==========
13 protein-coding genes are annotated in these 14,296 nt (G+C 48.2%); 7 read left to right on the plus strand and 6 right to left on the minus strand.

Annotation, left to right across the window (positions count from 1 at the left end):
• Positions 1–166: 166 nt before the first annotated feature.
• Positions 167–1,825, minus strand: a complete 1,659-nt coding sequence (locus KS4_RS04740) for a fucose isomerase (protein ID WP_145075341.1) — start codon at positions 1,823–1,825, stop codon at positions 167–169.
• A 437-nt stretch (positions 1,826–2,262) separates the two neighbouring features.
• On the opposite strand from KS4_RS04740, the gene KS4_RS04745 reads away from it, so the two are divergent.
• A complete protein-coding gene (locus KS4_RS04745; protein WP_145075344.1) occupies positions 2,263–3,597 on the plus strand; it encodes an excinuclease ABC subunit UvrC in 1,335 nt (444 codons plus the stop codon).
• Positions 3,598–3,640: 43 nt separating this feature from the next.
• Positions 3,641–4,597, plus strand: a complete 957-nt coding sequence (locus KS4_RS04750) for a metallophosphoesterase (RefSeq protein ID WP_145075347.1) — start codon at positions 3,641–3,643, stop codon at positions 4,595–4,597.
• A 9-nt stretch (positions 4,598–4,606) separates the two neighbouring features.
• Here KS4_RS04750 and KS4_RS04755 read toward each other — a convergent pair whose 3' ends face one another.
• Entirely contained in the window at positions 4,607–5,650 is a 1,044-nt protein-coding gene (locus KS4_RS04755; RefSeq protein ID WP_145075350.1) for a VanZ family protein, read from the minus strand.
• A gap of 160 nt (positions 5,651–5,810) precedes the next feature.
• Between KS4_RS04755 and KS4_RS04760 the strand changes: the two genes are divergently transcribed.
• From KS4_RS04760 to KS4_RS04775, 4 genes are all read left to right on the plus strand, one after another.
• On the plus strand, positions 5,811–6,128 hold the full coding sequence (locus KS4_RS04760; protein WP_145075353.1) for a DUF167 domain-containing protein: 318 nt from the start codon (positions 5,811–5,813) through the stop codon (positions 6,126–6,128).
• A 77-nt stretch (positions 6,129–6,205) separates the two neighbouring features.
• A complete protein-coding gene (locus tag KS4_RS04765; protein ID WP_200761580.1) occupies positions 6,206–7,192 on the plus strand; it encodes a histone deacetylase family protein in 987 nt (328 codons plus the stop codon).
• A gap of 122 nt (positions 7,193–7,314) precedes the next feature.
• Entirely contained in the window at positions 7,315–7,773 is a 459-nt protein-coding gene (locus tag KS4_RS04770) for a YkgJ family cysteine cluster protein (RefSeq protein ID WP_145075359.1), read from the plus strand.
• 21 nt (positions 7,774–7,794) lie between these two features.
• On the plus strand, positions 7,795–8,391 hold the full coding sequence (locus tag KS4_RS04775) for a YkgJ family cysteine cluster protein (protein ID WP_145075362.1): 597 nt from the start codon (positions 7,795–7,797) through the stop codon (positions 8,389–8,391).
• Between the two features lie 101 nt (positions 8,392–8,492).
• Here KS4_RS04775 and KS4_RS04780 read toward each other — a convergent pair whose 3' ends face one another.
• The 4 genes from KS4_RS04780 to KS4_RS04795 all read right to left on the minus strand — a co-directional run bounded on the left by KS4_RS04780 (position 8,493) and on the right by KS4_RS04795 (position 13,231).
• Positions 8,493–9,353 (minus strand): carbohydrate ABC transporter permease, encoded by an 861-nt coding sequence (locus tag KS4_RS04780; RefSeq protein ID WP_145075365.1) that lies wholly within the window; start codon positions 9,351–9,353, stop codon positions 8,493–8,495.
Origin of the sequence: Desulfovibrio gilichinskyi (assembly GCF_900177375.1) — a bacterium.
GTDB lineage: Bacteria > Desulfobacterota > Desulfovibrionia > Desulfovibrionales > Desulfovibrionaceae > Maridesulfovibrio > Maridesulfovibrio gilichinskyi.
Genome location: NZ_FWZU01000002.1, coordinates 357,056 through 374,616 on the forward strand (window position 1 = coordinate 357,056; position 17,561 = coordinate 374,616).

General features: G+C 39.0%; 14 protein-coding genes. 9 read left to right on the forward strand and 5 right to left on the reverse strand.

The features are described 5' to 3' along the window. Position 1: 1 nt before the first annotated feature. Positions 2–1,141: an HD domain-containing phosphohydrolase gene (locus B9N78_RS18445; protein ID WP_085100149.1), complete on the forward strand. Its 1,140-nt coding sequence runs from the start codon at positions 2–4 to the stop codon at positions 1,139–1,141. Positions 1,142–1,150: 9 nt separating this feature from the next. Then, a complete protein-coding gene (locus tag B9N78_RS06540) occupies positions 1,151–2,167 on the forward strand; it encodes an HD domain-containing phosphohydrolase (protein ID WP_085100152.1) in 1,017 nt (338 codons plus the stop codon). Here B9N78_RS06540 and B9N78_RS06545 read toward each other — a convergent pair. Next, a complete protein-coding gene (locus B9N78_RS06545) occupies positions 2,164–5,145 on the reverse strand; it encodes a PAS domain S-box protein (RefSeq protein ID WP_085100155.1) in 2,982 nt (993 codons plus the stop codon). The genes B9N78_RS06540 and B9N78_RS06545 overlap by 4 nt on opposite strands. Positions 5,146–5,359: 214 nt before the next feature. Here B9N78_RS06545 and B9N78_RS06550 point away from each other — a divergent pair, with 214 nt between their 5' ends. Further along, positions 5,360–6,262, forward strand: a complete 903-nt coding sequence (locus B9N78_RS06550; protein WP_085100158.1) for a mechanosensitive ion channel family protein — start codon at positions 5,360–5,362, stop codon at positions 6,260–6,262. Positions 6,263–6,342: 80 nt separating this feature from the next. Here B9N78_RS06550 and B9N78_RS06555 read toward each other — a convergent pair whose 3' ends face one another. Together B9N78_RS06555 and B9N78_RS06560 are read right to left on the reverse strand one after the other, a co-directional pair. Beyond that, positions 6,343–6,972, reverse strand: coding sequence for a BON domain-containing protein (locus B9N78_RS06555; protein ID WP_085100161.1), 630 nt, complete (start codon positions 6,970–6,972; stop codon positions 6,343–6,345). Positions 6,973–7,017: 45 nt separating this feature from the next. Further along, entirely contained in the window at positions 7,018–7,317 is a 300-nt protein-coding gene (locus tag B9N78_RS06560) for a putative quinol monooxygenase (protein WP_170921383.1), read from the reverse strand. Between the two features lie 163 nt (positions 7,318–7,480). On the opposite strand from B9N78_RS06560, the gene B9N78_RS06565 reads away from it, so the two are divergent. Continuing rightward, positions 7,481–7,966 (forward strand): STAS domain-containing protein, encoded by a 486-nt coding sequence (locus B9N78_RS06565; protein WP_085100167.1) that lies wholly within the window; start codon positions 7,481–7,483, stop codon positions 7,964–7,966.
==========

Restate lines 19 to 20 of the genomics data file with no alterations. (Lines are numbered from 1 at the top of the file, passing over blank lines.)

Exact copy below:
• A gap of 122 nt (positions 7,193–7,314) precedes the next feature.
• Entirely contained in the window at positions 7,315–7,773 is a 459-nt protein-coding gene (locus tag KS4_RS04770) for a YkgJ family cysteine cluster protein (RefSeq protein ID WP_145075359.1), read from the plus strand.